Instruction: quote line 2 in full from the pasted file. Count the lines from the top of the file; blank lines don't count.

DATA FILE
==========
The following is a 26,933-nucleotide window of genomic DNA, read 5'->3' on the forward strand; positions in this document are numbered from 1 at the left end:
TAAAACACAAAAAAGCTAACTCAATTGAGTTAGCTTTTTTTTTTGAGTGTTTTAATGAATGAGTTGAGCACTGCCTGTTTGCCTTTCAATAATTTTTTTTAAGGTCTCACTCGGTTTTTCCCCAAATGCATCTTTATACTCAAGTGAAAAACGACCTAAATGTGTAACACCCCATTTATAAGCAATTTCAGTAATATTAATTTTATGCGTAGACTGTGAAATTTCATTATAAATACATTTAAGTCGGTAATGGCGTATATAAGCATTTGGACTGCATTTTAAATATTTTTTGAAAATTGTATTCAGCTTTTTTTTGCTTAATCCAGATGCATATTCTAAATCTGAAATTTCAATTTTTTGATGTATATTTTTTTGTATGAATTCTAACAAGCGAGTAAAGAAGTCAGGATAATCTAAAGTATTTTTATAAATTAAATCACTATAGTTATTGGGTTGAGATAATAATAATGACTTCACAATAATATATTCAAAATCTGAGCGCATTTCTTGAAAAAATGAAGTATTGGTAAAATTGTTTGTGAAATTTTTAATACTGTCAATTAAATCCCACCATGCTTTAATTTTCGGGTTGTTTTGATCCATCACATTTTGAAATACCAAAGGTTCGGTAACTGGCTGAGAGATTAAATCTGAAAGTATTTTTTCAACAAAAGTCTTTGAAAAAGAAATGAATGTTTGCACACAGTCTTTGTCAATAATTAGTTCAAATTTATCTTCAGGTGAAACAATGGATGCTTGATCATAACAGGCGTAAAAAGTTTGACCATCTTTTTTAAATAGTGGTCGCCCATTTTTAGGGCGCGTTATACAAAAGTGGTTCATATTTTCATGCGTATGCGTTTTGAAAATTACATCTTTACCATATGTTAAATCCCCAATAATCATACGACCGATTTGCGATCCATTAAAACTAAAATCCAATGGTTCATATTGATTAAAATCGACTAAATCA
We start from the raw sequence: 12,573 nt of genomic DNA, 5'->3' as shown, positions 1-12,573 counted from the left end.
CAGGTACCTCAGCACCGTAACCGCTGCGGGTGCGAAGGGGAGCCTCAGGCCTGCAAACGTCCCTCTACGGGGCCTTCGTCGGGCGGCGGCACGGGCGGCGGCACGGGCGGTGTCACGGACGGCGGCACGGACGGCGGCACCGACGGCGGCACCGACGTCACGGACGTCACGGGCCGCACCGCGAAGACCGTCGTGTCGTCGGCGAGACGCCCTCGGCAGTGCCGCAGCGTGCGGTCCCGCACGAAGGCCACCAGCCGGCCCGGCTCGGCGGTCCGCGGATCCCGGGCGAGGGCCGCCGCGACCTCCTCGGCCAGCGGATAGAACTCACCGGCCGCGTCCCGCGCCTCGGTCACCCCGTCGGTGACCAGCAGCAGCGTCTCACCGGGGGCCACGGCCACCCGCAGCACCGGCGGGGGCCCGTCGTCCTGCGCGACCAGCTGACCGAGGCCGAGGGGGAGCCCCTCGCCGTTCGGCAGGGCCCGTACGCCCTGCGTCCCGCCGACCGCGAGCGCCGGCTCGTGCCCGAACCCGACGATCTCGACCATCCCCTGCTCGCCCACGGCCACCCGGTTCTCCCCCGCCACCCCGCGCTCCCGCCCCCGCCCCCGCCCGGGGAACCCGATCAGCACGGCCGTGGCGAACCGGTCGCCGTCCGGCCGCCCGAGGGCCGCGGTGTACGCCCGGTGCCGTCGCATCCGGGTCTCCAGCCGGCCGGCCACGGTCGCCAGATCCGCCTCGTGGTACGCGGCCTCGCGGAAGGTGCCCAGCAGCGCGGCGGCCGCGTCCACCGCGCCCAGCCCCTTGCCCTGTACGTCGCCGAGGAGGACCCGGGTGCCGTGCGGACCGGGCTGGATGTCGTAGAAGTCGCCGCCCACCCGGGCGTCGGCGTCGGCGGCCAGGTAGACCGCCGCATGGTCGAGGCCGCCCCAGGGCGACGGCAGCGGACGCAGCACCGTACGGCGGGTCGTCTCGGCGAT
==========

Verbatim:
TAAAACACAAAAAAGCTAACTCAATTGAGTTAGCTTTTTTTTTTGAGTGTTTTAATGAATGAGTTGAGCACTGCCTGTTTGCCTTTCAATAATTTTTTTTAAGGTCTCACTCGGTTTTTCCCCAAATGCATCTTTATACTCAAGTGAAAAACGACCTAAATGTGTAACACCCCATTTATAAGCAATTTCAGTAATATTAATTTTATGCGTAGACTGTGAAATTTCATTATAAATACATTTAAGTCGGTAATGGCGTATATAAGCATTTGGACTGCATTTTAAATATTTTTTGAAAATTGTATTCAGCTTTTTTTTGCTTAATCCAGATGCATATTCTAAATCTGAAATTTCAATTTTTTGATGTATATTTTTTTGTATGAATTCTAACAAGCGAGTAAAGAAGTCAGGATAATCTAAAGTATTTTTATAAATTAAATCACTATAGTTATTGGGTTGAGATAATAATAATGACTTCACAATAATATATTCAAAATCTGAGCGCATTTCTTGAAAAAATGAAGTATTGGTAAAATTGTTTGTGAAATTTTTAATACTGTCAATTAAATCCCACCATGCTTTAATTTTCGGGTTGTTTTGATCCATCACATTTTGAAATACCAAAGGTTCGGTAACTGGCTGAGAGATTAAATCTGAAAGTATTTTTTCAACAAAAGTCTTTGAAAAAGAAATGAATGTTTGCACACAGTCTTTGTCAATAATTAGTTCAAATTTATCTTCAGGTGAAACAATGGATGCTTGATCATAACAGGCGTAAAAAGTTTGACCATCTTTTTTAAATAGTGGTCGCCCATTTTTAGGGCGCGTTATACAAAAGTGGTTCATATTTTCATGCGTATGCGTTTTGAAAATTACATCTTTACCATATGTTAAATCCCCAATAATCATACGACCGATTTGCGATCCATTAAAACTAAAATCCAATGGTTCATATTGATTAAAATCGACTAAATCA